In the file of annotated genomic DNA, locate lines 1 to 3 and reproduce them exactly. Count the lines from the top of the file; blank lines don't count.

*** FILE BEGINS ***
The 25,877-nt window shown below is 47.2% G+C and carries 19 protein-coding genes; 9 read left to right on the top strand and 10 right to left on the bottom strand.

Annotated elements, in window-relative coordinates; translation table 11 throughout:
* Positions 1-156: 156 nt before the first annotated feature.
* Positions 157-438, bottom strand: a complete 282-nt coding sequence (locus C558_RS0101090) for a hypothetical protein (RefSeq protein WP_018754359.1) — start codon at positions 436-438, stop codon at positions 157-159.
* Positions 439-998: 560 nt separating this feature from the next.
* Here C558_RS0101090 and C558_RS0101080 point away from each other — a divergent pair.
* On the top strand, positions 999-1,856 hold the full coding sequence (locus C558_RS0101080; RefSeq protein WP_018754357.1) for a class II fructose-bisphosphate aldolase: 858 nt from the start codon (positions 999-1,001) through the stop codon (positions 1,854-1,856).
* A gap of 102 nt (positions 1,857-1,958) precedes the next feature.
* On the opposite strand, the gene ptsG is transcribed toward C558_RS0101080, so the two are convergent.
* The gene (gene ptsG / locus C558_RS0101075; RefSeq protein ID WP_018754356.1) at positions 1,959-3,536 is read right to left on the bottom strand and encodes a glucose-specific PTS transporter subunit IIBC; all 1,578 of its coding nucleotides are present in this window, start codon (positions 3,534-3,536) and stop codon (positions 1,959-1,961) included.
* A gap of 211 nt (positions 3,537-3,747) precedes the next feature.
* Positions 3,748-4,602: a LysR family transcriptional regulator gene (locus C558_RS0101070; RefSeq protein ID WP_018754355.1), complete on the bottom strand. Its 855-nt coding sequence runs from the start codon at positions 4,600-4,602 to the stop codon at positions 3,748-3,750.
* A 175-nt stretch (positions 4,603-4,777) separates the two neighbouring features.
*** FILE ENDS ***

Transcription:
The 25,877-nt window shown below is 47.2% G+C and carries 19 protein-coding genes; 9 read left to right on the top strand and 10 right to left on the bottom strand.

Annotated elements, in window-relative coordinates; translation table 11 throughout:
* Positions 1-156: 156 nt before the first annotated feature.